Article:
Posted Thursday, November 8th, 2018
Board of Freeholders Briefed on Grants Totaling $1.93 Million From Voter-Approved Fund
Morris County’s Open Space Trust Fund Committee has recommended funding five 2018 open space preservation projects at a cost of $1.93 million and totaling 47 acres located in five Morris County towns to the Morris County Board of Freeholders.
Included are projects in Boonton, Denville, Mendham Township, Morris Plains, and Roxbury.
They range from a 1.42-acre tract next to a new housing development in Morris Plains to a nearly 18-acre expansion of Lewis Morris County Park in Mendham Township, through a preservation project spearheaded by the nonprofit New Jersey Conservation Foundation.
The freeholders, who received the recommendations yesterday, will make their formal decision on the grant recommendations at the county governing board’s Monday, Nov. 19 meeting in Morristown. The county governing board traditionally has accepted the recommendations of the committee.
Funding for the recommended projects would come from the voter approved county preservation trust fund, generated by a special county tax. That money also is used for farmland and historic preservation, county parkland acquisition, trail construction, and the purchase of residential properties prone to flooding.
Former Morris Township Mayor Rick Watson, who chairs the 15-member committee, presented the recommendations to the freeholder board during its work session in Morristown Wednesday afternoon. The recommended awards range from $10,000 to $805,000.
“The committee thanks the freeholders for recognizing the need for continued public support for this program, and understanding the need for towns to be able to preserve land for active and passive recreation and environmental protection,’’ said Watson. “Many of these projects could not be done without County support.’’
“This Freeholder Board, as those who have preceded us for the last several decades, fully understands that our high quality of life in Morris County is directly connected to the preservation of open space, farmland and historic sites,’’ said Deputy Freeholder Director Christine Myers. “These open space grants, which have been strongly endorsed by our residents, finance the creation of parks, connect trails, offer recreational opportunities for residents, and ensure that we have green spaces in each of our towns as great places to think or play.’’
A portion of the county’s Open Space Tax, which this year is 7/8ths of 1 cent per $100 of assessed property value, is used to fund open space preservation. Any of the 39 municipalities in the county and qualified charitable conservancies are eligible to apply for project funding.
The Open Space grant program has helped preserve 12,495 acres in 36 of the county’s 39 towns since the awarding of grants started in 1994. Morris County voters approved the program in November 1992.
For a details on each project, plus a locator map and photos, visit:https://planning.morriscountynj.gov/divisions/prestrust/openspace/
The following is a snapshot of recommended projects:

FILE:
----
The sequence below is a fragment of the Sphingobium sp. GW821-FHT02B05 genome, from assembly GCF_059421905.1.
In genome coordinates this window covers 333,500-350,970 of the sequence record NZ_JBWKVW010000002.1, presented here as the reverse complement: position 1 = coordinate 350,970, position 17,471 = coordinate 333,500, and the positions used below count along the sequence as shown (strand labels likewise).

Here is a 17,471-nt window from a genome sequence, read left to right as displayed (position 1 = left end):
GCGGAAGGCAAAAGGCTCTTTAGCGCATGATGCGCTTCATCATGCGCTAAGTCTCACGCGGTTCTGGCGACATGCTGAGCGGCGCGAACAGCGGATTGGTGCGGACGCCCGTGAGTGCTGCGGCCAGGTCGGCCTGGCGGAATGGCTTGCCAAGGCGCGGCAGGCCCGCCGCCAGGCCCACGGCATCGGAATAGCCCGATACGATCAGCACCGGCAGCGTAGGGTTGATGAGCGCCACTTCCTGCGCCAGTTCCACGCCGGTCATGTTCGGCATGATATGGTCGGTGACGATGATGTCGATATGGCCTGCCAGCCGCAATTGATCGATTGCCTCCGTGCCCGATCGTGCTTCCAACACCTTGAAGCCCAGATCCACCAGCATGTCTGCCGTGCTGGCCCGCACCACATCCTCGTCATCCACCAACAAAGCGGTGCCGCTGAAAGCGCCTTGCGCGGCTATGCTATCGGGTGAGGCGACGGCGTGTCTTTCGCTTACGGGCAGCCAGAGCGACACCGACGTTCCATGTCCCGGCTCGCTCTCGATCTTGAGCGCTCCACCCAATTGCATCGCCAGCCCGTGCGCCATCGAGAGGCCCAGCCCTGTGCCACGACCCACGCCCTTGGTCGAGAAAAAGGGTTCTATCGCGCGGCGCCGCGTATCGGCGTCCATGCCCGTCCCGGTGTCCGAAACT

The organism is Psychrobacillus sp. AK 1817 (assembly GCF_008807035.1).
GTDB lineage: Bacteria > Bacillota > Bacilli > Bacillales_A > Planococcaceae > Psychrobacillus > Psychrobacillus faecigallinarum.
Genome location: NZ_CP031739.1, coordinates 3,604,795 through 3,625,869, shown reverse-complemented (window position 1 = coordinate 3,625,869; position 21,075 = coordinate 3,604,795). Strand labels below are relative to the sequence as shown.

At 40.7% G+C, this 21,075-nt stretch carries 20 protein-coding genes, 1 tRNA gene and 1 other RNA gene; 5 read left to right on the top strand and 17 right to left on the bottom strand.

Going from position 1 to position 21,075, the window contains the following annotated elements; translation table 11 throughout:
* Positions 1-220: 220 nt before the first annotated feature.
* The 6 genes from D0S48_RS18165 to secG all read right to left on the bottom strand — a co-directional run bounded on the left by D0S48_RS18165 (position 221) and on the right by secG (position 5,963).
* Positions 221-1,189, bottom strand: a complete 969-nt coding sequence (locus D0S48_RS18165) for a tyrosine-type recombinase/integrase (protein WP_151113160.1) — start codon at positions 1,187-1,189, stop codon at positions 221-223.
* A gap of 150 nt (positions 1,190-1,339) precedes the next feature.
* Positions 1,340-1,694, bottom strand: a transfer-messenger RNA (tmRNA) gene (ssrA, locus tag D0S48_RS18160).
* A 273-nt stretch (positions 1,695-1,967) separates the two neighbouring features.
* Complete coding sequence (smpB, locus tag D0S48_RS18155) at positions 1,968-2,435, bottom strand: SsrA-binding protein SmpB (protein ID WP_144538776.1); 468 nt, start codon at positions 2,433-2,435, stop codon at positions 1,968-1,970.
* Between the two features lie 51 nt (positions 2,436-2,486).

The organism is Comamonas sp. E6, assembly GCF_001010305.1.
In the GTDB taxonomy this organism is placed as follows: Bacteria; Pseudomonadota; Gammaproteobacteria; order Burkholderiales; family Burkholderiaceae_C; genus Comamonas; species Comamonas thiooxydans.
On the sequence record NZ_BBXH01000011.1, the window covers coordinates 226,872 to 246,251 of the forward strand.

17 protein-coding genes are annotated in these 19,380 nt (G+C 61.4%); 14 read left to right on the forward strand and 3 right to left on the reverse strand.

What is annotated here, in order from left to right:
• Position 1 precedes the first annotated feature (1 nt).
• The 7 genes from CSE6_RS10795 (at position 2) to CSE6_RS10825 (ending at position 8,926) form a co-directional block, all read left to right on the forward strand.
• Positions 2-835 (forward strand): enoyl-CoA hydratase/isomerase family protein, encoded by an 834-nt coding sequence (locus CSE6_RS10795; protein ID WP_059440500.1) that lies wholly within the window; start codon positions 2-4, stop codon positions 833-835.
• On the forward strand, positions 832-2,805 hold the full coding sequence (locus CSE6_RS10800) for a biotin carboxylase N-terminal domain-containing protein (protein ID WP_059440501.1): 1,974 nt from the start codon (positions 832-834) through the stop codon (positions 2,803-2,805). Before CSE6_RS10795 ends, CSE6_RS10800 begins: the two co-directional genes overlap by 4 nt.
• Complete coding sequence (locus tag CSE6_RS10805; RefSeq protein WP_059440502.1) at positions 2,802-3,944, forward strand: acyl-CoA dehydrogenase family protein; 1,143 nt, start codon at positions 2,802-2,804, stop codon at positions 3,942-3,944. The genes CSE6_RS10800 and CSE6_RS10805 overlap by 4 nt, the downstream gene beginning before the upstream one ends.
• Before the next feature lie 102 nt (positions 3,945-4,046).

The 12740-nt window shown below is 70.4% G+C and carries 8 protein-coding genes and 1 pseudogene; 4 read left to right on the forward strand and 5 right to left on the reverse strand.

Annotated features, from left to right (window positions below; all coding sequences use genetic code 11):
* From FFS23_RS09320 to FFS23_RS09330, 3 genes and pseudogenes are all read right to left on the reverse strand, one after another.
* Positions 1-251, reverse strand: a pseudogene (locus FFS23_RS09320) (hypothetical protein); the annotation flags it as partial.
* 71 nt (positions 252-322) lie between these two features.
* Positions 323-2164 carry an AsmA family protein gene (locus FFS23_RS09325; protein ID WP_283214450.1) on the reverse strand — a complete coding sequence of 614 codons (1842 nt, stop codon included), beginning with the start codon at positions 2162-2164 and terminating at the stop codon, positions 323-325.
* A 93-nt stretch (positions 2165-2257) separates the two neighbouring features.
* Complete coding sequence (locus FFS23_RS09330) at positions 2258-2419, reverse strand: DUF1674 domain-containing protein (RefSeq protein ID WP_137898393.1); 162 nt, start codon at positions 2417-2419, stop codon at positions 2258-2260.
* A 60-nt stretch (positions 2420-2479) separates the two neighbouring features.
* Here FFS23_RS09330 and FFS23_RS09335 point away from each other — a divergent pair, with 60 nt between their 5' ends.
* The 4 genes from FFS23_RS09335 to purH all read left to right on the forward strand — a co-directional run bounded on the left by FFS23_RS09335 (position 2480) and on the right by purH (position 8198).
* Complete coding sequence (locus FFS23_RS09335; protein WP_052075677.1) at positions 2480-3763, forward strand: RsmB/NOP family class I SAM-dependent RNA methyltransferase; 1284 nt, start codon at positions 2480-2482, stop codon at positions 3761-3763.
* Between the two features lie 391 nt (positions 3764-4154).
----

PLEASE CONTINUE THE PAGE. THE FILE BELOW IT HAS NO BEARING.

Plahnderosa Property – Boonton
This property is located in the southeastern portion of town at the Montville border, immediately adjacent to municipally owned and preserved Veteran’s Memorial Park. The wooded property contains a pond and two tributaries of the Rockaway River. Acquisition would preserve water quality, expand resource-based recreational opportunities in this area of the town and significantly expand the adjacent preserved parkland.
The town proposes passive recreation for the tract, including path and trail connections. The land was originally owned by the Plahn family.
Knuth-Diocese Property — Denville
This level property is located at the intersection of Hill and Cooper Roads. The Knuth Farm site, funded with the assistance of county open space dollars, is located directly east of the site. Denville plans passive recreation for the property, with the possibility of the expansion of the existing active recreational facilities on Knuth Farm in the future.
Lewis Morris County Park—Leddell Preserve Addition
These properties are located on Leddell Road, between Jockey Hollow and the New Jersey Brigade area of the national park, south of Tempe Wick Road and Leddell Pond. The acquisition is Phase II of a preservation initiative from 2008 that added 70 acres of parkland that surrounds the project to Lewis Morris County Park, which is the first park established by the Morris County Park Commission.
The upland forest on the property will protect the water quality of the Passaic River headwaters, a Category 1 tributary of the Great Swamp watershed. The property will be owned and managed by the Park Commission, upon acquisition.
Malapardis and Johnson Road Open Space – Morris Plains
This lot is located at the corner of Malapardis and Johnson Road and is heavily wooded. It provides wildlife habitat and water recharge to the nearby wells owned by the Southeast Morris County Municipal Utilities Authority, located just to the east of Johnson Road.
The land is directly south of Vreeland Pond and a 197-unit apartment complex known as Signature Place.
Righter Road Greenway – Roxbury Township
Located south of the intersection of Commerce Boulevard and Righter Road, this densely wooded property consists largely of wetlands. It is a key parcel to facilitate the Righter Road Greenway, which is designed to connect the West Morris Greenway with the Ledgewood Historic District, including parks, schools and commerce along the way.
A trail through the property would permit safe pedestrian passage to Righter Road, a narrow busy street with no sidewalks.